Apart from the obvious advice to use only strictly type-approved  ports, here is some advice:


  • If it is necessary to connect to a RS232/COM/DSub-9 input, this should work to connect  NMEA out A – RS232 Rx and NMEA out B – RS232 GND. It violates a number of rules, but will work with plenty of margin. But again – ONLY ONE! Remaining outputs can feed tyep-approved isolated inputs without problems.
  • Use a separate 1N4B unit for each RS232 input to comply with the paragraph above.
  • If it in necessary to feed more than one RS232 inputs, it gets trickier. Our advice would be to still connect NMEA out A – RS232 Rx but instead connect NMEA out C – RS232 GND. This would violate the same rules, but would still work, however with less margin!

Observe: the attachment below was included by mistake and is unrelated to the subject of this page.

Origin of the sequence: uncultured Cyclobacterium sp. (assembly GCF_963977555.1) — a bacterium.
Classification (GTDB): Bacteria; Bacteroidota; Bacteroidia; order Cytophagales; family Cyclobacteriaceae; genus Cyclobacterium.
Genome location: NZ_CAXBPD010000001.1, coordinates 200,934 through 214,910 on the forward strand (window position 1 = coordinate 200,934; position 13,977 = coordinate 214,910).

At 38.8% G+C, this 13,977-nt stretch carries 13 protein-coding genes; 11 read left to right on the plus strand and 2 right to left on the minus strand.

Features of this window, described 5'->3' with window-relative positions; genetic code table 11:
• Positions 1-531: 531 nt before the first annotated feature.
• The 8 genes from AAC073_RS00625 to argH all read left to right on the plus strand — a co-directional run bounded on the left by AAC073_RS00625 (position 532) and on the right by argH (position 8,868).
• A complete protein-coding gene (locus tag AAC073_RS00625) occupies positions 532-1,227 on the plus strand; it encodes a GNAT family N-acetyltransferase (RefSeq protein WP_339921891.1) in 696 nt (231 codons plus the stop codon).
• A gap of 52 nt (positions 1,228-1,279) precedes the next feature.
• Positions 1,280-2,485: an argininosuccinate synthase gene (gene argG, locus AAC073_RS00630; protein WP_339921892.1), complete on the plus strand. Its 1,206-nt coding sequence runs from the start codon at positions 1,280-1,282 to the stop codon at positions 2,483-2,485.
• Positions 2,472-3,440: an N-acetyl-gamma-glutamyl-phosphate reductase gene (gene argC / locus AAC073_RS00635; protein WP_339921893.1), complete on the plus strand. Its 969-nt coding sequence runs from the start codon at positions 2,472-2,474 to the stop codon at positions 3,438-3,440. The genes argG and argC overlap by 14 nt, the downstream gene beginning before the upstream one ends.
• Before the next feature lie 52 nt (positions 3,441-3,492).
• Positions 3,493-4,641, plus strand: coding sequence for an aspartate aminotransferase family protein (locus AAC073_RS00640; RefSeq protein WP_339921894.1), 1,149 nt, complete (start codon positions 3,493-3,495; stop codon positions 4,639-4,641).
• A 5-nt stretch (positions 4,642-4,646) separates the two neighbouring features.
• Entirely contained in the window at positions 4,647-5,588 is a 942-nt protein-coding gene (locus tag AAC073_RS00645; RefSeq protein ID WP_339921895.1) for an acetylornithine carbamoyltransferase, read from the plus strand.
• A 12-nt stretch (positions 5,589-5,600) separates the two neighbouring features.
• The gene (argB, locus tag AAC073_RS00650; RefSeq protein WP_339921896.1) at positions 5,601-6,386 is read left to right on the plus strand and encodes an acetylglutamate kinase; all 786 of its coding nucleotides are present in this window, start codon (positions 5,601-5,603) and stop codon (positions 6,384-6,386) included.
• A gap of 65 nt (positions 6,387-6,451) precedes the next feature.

• Connect NMEA out B to side-grounded ports (like RS232) unless you know how it is connected.


  • ECDIS and other battery backed-up systems have large 12 or 24 V battery banks, meaning that also small potential differences can cause large currents. We have come across 1N4B units were the parallell PCB path between the NMEA C connections was just vapourized. This could obviously cause problems more severe than loss of data!


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Heading to Rate Of Turn conversion in S2N Gyro converter

Edited and clarified 2013-03-12:

Through the years we’ve had a number of questions around this and we had another discussion yesterday with a customer.

Essentially, a gyro is a device for sensing heading. Some gyros also have a rate output function included. As an extra benefit, we did include a optional rate output setting on our gyro converter.